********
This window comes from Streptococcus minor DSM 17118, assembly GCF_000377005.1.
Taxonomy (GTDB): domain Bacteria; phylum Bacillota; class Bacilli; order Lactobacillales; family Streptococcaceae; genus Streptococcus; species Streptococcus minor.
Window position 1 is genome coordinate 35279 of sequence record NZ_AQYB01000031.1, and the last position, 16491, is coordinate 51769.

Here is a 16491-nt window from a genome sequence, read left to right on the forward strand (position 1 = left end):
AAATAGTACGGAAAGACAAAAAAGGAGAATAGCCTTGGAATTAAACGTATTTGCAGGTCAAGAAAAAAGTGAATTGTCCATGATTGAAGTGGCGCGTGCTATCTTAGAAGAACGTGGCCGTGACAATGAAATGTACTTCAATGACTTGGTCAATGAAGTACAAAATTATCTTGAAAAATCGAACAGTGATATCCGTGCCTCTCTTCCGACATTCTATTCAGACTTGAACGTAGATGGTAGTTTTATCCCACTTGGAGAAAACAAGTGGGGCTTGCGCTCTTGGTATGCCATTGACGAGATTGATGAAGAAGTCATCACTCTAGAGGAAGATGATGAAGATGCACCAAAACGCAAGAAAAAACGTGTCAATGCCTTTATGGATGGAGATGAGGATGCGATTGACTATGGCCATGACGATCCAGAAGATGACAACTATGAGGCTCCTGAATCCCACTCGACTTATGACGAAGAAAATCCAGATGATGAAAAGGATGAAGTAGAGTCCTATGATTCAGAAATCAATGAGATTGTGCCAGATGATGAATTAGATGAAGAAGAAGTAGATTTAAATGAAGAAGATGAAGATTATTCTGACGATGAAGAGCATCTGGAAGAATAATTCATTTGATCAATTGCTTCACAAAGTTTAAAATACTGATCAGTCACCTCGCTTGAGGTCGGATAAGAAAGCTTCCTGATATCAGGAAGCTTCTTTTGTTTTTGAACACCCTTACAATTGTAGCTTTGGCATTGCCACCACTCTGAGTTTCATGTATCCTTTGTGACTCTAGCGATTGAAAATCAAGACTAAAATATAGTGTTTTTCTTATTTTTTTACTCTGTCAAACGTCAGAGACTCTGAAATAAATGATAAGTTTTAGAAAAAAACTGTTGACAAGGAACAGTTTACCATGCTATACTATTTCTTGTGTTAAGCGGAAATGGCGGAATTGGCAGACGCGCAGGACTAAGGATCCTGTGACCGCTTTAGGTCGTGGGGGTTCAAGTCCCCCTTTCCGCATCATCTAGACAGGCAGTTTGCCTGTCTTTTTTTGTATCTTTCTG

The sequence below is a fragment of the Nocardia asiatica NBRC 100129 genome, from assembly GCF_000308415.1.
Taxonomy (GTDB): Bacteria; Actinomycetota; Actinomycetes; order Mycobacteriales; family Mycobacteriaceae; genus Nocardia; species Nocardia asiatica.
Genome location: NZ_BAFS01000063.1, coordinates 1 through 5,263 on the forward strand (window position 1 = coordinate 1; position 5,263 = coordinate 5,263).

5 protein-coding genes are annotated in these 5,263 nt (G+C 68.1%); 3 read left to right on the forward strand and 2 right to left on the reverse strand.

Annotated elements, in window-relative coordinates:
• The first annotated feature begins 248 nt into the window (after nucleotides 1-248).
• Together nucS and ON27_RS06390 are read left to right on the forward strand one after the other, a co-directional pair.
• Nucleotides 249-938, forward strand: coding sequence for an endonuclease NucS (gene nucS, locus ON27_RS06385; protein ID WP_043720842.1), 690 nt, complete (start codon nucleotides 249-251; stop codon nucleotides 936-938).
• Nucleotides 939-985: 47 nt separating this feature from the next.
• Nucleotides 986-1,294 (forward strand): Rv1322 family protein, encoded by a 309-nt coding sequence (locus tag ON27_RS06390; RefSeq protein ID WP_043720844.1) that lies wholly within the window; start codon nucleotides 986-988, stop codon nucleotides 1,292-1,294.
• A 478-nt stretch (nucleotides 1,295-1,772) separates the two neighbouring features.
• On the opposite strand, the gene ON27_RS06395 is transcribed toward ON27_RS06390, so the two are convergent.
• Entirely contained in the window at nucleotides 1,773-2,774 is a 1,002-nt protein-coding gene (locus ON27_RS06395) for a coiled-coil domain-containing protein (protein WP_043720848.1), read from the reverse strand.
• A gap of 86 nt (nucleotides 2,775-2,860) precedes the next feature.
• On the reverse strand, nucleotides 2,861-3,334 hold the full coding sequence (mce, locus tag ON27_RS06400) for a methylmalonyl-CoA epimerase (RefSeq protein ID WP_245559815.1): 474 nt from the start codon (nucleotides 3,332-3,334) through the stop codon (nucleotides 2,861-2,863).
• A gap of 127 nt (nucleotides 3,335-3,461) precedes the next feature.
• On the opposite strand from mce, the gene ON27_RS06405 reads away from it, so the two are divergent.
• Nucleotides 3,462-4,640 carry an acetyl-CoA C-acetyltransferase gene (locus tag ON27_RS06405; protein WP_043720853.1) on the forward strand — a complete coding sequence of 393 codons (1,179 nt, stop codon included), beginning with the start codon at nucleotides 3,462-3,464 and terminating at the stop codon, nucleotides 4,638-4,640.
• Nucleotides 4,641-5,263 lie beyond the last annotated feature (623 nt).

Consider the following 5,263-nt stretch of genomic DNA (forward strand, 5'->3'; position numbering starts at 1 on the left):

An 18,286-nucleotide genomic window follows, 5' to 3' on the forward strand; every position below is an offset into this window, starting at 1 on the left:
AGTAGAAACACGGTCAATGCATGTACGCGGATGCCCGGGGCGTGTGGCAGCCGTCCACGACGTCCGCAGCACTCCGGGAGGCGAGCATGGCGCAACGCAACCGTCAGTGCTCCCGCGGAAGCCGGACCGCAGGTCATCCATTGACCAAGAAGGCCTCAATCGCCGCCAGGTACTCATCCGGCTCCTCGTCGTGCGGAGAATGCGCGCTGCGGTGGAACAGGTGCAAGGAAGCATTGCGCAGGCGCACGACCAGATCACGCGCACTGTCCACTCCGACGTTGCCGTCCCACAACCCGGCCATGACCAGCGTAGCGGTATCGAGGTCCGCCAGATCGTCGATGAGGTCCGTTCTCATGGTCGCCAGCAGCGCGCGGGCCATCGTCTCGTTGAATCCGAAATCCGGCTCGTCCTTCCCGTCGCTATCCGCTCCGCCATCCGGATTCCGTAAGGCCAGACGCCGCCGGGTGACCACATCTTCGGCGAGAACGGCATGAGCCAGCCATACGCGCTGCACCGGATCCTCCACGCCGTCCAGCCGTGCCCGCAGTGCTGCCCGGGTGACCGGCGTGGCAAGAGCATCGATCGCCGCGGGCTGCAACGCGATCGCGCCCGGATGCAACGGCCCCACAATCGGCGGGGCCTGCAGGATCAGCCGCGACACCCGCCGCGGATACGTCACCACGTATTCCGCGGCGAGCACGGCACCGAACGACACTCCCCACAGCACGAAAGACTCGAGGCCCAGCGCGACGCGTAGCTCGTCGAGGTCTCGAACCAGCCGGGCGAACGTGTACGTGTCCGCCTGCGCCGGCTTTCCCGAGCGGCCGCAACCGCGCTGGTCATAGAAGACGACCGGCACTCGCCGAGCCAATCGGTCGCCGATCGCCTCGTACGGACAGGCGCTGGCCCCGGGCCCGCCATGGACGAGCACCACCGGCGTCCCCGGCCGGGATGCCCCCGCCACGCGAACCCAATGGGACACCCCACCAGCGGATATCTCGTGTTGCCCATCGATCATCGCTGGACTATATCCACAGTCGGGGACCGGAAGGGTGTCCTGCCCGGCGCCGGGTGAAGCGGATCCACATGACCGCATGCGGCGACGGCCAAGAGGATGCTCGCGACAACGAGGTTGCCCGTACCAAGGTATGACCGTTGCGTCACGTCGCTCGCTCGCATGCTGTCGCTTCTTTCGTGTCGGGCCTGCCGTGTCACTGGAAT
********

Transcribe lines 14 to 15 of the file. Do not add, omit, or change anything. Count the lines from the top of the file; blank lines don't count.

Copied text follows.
• Nucleotides 939-985: 47 nt separating this feature from the next.
• Nucleotides 986-1,294 (forward strand): Rv1322 family protein, encoded by a 309-nt coding sequence (locus tag ON27_RS06390; RefSeq protein ID WP_043720844.1) that lies wholly within the window; start codon nucleotides 986-988, stop codon nucleotides 1,292-1,294.